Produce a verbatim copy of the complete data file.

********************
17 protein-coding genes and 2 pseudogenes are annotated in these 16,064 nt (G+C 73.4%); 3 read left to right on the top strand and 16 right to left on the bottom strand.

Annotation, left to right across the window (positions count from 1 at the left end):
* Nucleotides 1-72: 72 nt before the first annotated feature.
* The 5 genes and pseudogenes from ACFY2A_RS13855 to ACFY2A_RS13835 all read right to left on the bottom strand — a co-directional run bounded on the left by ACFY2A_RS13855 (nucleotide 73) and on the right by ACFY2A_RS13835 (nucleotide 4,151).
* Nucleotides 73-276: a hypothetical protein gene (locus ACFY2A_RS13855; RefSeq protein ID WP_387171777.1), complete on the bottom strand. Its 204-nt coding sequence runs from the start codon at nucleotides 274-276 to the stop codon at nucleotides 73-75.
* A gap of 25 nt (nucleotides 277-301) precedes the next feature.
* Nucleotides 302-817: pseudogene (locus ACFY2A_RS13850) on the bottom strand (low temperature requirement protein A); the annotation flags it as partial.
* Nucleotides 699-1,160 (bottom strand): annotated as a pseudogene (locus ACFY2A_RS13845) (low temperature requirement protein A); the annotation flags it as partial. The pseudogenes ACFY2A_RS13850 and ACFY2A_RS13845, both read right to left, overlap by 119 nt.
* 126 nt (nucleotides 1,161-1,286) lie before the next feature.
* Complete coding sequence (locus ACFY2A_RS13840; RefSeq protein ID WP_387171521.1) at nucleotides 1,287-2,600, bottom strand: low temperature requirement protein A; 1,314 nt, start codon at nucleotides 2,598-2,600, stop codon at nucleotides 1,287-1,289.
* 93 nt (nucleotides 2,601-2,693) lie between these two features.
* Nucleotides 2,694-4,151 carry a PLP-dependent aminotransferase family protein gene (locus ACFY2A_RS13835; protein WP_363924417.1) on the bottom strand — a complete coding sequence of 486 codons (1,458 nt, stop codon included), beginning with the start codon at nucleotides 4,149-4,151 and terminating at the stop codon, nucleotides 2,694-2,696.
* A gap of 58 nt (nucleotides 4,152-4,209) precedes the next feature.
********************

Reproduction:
17 protein-coding genes and 2 pseudogenes are annotated in these 16,064 nt (G+C 73.4%); 3 read left to right on the top strand and 16 right to left on the bottom strand.

Annotation, left to right across the window (positions count from 1 at the left end):
* Nucleotides 1-72: 72 nt before the first annotated feature.
* The 5 genes and pseudogenes from ACFY2A_RS13855 to ACFY2A_RS13835 all read right to left on the bottom strand — a co-directional run bounded on the left by ACFY2A_RS13855 (nucleotide 73) and on the right by ACFY2A_RS13835 (nucleotide 4,151).
* Nucleotides 73-276: a hypothetical protein gene (locus ACFY2A_RS13855; RefSeq protein ID WP_387171777.1), complete on the bottom strand. Its 204-nt coding sequence runs from the start codon at nucleotides 274-276 to the stop codon at nucleotides 73-75.
* A gap of 25 nt (nucleotides 277-301) precedes the next feature.
* Nucleotides 302-817: pseudogene (locus ACFY2A_RS13850) on the bottom strand (low temperature requirement protein A); the annotation flags it as partial.
* Nucleotides 699-1,160 (bottom strand): annotated as a pseudogene (locus ACFY2A_RS13845) (low temperature requirement protein A); the annotation flags it as partial. The pseudogenes ACFY2A_RS13850 and ACFY2A_RS13845, both read right to left, overlap by 119 nt.
* 126 nt (nucleotides 1,161-1,286) lie before the next feature.
* Complete coding sequence (locus ACFY2A_RS13840; RefSeq protein ID WP_387171521.1) at nucleotides 1,287-2,600, bottom strand: low temperature requirement protein A; 1,314 nt, start codon at nucleotides 2,598-2,600, stop codon at nucleotides 1,287-1,289.
* 93 nt (nucleotides 2,601-2,693) lie between these two features.
* Nucleotides 2,694-4,151 carry a PLP-dependent aminotransferase family protein gene (locus ACFY2A_RS13835; protein WP_363924417.1) on the bottom strand — a complete coding sequence of 486 codons (1,458 nt, stop codon included), beginning with the start codon at nucleotides 4,149-4,151 and terminating at the stop codon, nucleotides 2,694-2,696.
* A gap of 58 nt (nucleotides 4,152-4,209) precedes the next feature.